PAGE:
A FAMILY AFFAIR: A family browses through saris at the Deepavali bazaar along Serangoon Road. Plenty of families and individuals flock to this bazaar annually due to its central location and cheaper products. As Deepavali, which is also known as the Festival of Lights, draws nearer, the bazaar only gets more crowded as locals, tourists and foreign workers get their shopping done while revelling in the holiday spirit.
SWITCH ON THE LIGHTS: A long exposure shot of Serangoon Road during sunset with the Deepavali light-up in all its glory. Located at the heart of Little India, this stretch of shophouses is one of the most colourful yet crowded places in Singapore. As Deepavali, which is also known as the Festival of Lights draws nearer, it only gets more crowded as locals, tourists and foreign workers get their shopping done while reveling in the holiday spirit.
FIREWORK FRENZY: Tucked in a small corner of the bazaar, among the many festive decorations and Indian costumes lies a shop selling sparklers, party spray cans and plastic “bombs”. Just like Chinese New Year and Hari Raya, festive holidays in Singapore are incomplete without the sight and sound of sparklers lighting up and children laughing and screaming in excitement.
HIDE AND SEEK: Two boys play a game of improvised “catching”, including splashing cups of water at each other while their parents shop in the Deepavali bazaar opposite the iconic Mustafa Centre. The annual bazaar is set up two to three weeks before the start of Deepavali and sells everything from snacks to saris.
GOLD RUSH?: The best time for a bargain in Serangoon Road is during Deepavali when the best sales come on. Almost every shop in the area puts up a sale sign (or two) so as to attract more customers and boost profits. However, not every shop, like this one, is successful in pulling in the crowds. Because of the prevalence of many other jewellery shops nearby, competition is fierce.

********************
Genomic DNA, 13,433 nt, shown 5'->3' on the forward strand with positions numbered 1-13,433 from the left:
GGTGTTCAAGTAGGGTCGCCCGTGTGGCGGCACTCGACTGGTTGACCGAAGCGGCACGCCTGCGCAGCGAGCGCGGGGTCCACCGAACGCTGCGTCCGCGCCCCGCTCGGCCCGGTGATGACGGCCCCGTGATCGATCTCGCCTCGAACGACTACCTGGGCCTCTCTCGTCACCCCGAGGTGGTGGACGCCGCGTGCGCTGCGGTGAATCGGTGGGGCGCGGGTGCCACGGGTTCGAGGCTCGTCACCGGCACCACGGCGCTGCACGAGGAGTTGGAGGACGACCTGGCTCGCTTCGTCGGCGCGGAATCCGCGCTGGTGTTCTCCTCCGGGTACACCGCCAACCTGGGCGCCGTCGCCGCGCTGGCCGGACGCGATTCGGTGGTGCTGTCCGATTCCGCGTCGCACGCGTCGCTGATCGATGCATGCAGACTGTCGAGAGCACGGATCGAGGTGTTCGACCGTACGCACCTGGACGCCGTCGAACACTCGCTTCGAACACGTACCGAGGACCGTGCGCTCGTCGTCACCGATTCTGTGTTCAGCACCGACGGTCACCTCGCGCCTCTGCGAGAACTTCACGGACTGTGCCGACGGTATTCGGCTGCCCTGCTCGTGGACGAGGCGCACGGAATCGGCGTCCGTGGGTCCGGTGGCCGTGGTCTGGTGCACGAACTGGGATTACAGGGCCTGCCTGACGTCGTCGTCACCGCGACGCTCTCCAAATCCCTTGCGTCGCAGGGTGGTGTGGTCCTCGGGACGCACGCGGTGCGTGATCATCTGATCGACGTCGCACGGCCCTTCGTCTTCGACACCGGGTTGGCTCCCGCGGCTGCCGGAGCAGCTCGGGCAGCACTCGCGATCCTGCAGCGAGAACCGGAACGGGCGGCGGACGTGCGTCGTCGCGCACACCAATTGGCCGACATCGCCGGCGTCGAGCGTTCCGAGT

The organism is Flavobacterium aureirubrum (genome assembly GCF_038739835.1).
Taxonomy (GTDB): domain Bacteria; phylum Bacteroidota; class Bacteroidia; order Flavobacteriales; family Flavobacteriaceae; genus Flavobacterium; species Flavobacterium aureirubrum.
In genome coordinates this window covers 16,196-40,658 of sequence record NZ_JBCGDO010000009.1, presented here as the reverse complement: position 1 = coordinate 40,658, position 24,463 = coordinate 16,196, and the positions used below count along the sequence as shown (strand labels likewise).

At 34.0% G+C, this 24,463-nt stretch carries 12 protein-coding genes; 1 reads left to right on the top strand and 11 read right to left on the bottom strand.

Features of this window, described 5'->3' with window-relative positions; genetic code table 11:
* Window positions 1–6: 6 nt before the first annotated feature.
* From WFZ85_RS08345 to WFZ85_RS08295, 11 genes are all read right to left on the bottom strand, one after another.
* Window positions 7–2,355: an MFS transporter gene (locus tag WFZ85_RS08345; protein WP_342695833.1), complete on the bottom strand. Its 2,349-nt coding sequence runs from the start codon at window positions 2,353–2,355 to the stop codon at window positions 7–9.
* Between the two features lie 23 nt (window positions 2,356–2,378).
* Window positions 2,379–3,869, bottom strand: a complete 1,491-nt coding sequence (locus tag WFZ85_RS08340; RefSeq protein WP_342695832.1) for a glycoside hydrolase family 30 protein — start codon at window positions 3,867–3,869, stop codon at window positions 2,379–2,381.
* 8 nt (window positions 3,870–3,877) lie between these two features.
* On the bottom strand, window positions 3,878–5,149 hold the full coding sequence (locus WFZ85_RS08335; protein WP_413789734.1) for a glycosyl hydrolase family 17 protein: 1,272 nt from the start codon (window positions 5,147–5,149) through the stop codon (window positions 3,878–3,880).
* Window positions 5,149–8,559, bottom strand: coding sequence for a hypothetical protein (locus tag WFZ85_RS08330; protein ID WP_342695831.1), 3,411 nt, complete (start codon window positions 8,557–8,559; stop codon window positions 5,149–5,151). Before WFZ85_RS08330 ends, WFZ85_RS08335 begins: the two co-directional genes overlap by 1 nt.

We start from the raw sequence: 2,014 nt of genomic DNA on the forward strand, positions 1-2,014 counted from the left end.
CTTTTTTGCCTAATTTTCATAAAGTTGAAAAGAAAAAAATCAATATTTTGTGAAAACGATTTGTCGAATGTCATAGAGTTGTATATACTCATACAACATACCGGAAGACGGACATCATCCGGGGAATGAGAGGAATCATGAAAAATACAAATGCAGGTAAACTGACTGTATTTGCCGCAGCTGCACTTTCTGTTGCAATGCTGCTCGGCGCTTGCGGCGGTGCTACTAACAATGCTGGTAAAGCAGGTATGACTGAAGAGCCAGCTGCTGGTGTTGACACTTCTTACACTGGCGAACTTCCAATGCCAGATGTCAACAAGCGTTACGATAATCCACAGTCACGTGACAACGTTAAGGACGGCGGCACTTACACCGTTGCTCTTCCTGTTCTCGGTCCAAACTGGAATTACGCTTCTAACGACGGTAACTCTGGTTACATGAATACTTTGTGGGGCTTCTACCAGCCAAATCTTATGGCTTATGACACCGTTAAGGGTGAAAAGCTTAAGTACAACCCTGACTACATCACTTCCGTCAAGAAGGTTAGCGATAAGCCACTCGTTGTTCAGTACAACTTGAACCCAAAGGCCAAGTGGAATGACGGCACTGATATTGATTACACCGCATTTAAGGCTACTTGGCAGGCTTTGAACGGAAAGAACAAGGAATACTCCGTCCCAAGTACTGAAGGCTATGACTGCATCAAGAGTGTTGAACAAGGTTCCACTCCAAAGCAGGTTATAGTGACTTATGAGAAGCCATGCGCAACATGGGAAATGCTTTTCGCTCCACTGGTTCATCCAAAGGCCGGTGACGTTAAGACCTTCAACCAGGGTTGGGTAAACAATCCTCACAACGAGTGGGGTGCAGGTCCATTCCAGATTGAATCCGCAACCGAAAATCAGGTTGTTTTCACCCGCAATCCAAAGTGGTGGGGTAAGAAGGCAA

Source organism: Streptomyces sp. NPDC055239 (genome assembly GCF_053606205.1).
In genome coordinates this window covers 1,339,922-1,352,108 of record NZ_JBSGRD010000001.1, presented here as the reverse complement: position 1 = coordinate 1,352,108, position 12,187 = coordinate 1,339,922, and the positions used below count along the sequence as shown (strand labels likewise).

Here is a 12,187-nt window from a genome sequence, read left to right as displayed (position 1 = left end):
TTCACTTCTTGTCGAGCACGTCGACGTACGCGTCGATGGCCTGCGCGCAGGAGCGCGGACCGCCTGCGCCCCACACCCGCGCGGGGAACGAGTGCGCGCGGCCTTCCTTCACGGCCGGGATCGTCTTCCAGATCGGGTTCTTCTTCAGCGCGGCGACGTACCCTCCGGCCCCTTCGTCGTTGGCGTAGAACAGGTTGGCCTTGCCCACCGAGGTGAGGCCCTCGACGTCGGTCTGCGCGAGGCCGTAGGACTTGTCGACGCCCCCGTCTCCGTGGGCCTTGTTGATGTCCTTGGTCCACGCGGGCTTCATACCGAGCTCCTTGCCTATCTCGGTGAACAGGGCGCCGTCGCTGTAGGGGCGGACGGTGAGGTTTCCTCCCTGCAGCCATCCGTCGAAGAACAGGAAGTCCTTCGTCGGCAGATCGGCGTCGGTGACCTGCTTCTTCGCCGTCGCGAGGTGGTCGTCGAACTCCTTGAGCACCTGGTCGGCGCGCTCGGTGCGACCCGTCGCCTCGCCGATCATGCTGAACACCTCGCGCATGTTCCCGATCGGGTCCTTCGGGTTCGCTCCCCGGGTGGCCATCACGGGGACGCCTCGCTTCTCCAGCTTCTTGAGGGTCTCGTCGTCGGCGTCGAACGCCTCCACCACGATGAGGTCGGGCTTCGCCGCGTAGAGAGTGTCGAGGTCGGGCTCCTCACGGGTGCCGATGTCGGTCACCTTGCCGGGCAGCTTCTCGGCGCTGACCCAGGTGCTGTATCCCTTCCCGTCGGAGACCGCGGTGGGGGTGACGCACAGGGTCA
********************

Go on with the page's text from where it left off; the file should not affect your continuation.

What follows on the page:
FLOWER POWER: Women (and some men with scribbled notes in hand) queue at one of the many garland shops that dot the area. Garlands have an important and traditional role in Indian festivals, and they are used during prayers, weddings and even as a form of respect for guests. The white garlands on the left are called “gajra”. Gajra are flower garlands that women wear either on the bun or braid coiling of their hair. It is worn along with a traditional sari during Deepavali.
SWEET SURRENDER: Just the sight of rows and rows of calorie-rich sweets is enough to put anyone in a festive mood. Traditional Indian sweets are a staple at every home during Deepavali. In Singapore, most of the sweets originate from southern India. These saccharine treats are usually made of rice flour, coconut and yes, a great heap of sugar. Popular choices include barfi, laddoo and gulab jamun.
SPOILT FOR CHOICE: Indian costumes adorn almost every corner of Tekka Centre’s shops. It is known among the local Indian community as the go-to place for ethnic costumes. Tekka Centre is a multi-use building that consists of a wet market and a food centre on the ground floor, while shops occupy the higher levels. The sheer variety of food and shopping options plus the centre’s proximity to Little India MRT station, makes it a convenient one-stop facility for locals and tourists alike.